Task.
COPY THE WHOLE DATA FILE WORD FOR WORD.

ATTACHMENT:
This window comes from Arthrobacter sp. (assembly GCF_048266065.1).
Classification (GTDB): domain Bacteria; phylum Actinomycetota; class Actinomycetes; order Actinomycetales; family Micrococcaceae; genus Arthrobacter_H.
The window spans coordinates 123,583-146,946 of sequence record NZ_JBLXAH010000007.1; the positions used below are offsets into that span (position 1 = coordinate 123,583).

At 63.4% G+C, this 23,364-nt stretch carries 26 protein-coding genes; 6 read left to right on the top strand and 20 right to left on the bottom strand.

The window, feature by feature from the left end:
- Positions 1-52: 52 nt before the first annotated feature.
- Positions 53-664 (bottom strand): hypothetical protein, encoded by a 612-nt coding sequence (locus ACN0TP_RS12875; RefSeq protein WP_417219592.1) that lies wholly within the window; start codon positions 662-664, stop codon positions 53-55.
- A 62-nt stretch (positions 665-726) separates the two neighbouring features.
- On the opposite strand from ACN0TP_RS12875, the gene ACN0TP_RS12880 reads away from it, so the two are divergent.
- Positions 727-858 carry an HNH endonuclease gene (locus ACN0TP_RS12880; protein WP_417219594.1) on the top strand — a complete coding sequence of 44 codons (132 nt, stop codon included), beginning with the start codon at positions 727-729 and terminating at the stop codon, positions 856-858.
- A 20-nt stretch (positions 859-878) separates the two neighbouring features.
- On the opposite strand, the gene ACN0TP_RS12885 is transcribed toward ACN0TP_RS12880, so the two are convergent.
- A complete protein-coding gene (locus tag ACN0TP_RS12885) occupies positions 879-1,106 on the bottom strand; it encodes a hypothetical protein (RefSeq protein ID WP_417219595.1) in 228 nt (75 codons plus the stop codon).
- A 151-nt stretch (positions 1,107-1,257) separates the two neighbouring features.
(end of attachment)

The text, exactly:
This window comes from Arthrobacter sp. (assembly GCF_048266065.1).
Classification (GTDB): domain Bacteria; phylum Actinomycetota; class Actinomycetes; order Actinomycetales; family Micrococcaceae; genus Arthrobacter_H.
The window spans coordinates 123,583-146,946 of sequence record NZ_JBLXAH010000007.1; the positions used below are offsets into that span (position 1 = coordinate 123,583).

At 63.4% G+C, this 23,364-nt stretch carries 26 protein-coding genes; 6 read left to right on the top strand and 20 right to left on the bottom strand.

The window, feature by feature from the left end:
- Positions 1-52: 52 nt before the first annotated feature.
- Positions 53-664 (bottom strand): hypothetical protein, encoded by a 612-nt coding sequence (locus ACN0TP_RS12875; RefSeq protein WP_417219592.1) that lies wholly within the window; start codon positions 662-664, stop codon positions 53-55.
- A 62-nt stretch (positions 665-726) separates the two neighbouring features.
- On the opposite strand from ACN0TP_RS12875, the gene ACN0TP_RS12880 reads away from it, so the two are divergent.
- Positions 727-858 carry an HNH endonuclease gene (locus ACN0TP_RS12880; protein WP_417219594.1) on the top strand — a complete coding sequence of 44 codons (132 nt, stop codon included), beginning with the start codon at positions 727-729 and terminating at the stop codon, positions 856-858.
- A 20-nt stretch (positions 859-878) separates the two neighbouring features.
- On the opposite strand, the gene ACN0TP_RS12885 is transcribed toward ACN0TP_RS12880, so the two are convergent.
- A complete protein-coding gene (locus tag ACN0TP_RS12885) occupies positions 879-1,106 on the bottom strand; it encodes a hypothetical protein (RefSeq protein ID WP_417219595.1) in 228 nt (75 codons plus the stop codon).
- A 151-nt stretch (positions 1,107-1,257) separates the two neighbouring features.